Confidence bruised by near-misses and a nagging back injury -- this is what Gaurav Bidhuri carried into the World Boxing Championships before his career got a new lease of life by the lone medal he assured for India. The 24-year-old was not even meant to be in the team till the second half of July which is when fortune smiled on him and he was handed a wildcard entry by the Asian Boxing Confederation (ASBC). "When I got to know that I have got a wildcard entry, I went around confirming it with every coach, I kept asking 'is this right?' I asked each one of them. I asked everyone and only after each one of them said that I have made it, I finally eased up a bit," Gaurav told PTI.
The Delhi-boxer has never been among the most talked about in Indian circuit and has been prone to making quarterfinal exits in almost every tournament he was picked for.
The most recent of these quarterfinal exits happened in the Asian Championships in Tashkent earlier this year, where he twice missed the chance to qualify directly for the world showpiece.
"I have nearly always lost in the quarterfinal stage of every tournament that I have competed in. Here also, once I reached quarters, I was having these negative thoughts that 'may be again the same thing will happen, I will lose, that I am not good enough'. But then another part of me was also telling me to break this jinx," he spoke about how he sparred with creeping self doubts.
Asked how he steeled up for competing despite his seemingly volatile mind, Gaurav conceded it wasn't easy to shake off negativity.
"It is the toughest part of being an athlete, to control the mind. I was having all kinds of thoughts. All of them were not negative but then not every thought was positive too. There was a lot of noise in my mind, something which only I could hear," smiled the youngster.
And now, Gaurav might become the first Indian boxer to win a medal better than bronze at the prestigious championships should he go on to win his semi-final on Thursday.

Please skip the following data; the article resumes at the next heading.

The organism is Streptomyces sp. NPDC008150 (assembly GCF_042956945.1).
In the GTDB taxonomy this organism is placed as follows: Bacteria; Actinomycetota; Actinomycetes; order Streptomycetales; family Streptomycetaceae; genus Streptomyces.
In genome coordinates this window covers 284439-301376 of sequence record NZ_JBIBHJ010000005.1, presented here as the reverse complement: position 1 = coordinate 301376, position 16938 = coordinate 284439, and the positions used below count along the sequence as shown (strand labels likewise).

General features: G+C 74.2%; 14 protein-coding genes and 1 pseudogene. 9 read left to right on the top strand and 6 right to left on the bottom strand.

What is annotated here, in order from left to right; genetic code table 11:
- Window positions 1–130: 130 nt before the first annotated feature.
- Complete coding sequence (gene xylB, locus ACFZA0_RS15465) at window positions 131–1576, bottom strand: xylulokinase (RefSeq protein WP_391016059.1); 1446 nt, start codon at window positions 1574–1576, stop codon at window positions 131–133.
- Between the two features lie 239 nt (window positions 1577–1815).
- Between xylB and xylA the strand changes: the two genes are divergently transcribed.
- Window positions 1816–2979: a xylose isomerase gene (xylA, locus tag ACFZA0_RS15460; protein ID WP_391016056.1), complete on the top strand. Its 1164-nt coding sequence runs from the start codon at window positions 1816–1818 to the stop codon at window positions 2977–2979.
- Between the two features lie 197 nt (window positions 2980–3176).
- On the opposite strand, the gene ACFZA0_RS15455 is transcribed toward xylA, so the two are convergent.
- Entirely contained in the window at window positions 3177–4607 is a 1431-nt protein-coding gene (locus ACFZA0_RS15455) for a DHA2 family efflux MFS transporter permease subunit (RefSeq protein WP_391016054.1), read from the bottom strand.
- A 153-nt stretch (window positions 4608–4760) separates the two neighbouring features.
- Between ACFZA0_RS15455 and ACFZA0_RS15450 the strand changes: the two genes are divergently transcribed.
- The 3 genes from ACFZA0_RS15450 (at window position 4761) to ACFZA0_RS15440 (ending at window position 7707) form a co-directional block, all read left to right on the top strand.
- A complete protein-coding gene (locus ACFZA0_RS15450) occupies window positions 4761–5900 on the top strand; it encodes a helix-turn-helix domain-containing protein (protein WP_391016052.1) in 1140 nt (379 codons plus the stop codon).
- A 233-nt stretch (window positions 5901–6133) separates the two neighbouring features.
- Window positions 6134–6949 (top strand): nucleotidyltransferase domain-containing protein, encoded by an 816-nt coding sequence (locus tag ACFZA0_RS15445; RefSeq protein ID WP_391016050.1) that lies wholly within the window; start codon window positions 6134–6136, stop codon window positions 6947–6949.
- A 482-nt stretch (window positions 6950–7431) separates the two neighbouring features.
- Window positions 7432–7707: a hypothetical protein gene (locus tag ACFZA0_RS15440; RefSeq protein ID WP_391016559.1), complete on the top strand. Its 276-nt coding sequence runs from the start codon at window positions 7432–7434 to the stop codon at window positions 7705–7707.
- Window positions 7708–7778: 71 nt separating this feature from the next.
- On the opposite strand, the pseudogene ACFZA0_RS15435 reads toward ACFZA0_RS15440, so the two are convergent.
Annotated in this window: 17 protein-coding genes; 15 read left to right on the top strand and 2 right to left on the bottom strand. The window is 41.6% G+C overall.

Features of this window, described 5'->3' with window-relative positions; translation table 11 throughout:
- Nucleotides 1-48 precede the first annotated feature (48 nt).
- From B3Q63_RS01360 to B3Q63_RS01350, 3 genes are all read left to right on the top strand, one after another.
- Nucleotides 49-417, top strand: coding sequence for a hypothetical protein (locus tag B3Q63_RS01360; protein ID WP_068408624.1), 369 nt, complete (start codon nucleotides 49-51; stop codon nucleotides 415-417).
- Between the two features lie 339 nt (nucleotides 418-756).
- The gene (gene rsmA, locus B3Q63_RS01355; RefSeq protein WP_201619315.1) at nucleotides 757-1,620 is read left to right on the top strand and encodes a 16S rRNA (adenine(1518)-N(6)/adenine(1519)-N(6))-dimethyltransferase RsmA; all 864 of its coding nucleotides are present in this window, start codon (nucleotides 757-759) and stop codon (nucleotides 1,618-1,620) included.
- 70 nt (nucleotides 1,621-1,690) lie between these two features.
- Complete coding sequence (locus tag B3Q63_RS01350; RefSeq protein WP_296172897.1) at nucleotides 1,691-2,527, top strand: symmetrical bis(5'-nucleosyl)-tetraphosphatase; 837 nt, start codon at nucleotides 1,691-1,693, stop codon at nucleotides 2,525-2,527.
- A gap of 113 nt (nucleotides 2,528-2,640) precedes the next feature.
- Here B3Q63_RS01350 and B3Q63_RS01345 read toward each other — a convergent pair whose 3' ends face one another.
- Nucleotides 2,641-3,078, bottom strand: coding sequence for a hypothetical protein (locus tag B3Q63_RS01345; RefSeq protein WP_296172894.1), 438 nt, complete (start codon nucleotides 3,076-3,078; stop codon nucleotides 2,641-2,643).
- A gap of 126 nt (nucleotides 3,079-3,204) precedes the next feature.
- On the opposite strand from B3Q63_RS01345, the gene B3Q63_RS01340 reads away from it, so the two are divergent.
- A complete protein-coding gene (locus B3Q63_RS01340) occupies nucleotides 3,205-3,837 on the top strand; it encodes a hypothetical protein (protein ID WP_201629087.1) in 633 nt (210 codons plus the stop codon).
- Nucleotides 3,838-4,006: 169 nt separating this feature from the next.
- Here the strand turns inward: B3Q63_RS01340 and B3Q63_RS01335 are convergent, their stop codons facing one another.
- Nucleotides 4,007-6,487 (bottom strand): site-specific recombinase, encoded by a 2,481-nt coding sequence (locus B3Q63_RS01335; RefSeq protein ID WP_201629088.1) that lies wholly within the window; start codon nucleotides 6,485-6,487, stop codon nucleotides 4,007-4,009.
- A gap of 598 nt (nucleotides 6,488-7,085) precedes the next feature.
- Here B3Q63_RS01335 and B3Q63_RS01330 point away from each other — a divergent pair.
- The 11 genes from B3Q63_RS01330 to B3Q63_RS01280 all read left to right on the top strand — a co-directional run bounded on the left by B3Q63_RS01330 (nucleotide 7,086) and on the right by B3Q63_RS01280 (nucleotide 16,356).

"I have been battling a lot injuries but did not care about them. I have had severe back problems for the last seven-eight months but I did not care about that and have been training relentlessly and finally I have won a medal," Gaurav said.
Gaurav will fight his bantamweight (56kg) semifinal bout against American Duke Ragan on Thursday.
By advancing to the last-four stage, he joined Vijender Singh (2009), Vikas Krishan (2011) and Shiva Thapa (2015) in a select band of Indian boxers to have finished on the podium at the biennial mega-event.
On Thursday, he wants to go a step ahead of Vijender, Vikas and Shiva and make the final to ensure that India finishes with a medal better than bronze.
He said it would also help him get closure for all the near misses of the past, which also includes a quarterfinal exit from an Olympic qualifying event last year.
This, despite the fact that he had been in good form coming into the tournament. He had won a gold medal at an invitational tournament in Czech Republic in July but was still a long way off from being even considered a top medal contender here.
However, his prequarterfinal win over Ukraine's Mykola Butsenko, a two-time European Championships' silver-medallist and 2013 world championship bronze-winner, brought him into focus.
He is ready to fight pain as he would like to add a different colour to his medal.
"I am suffering actually. I can't sit for too long and can't even sleep for too long. I have trouble walking as well but it's all worth it now," the Delhi lad said.
India's Swedish coach Santiago Nieva, perhaps, summed it up best.
"He got a lucky break, he made it count. That's luck, that's life.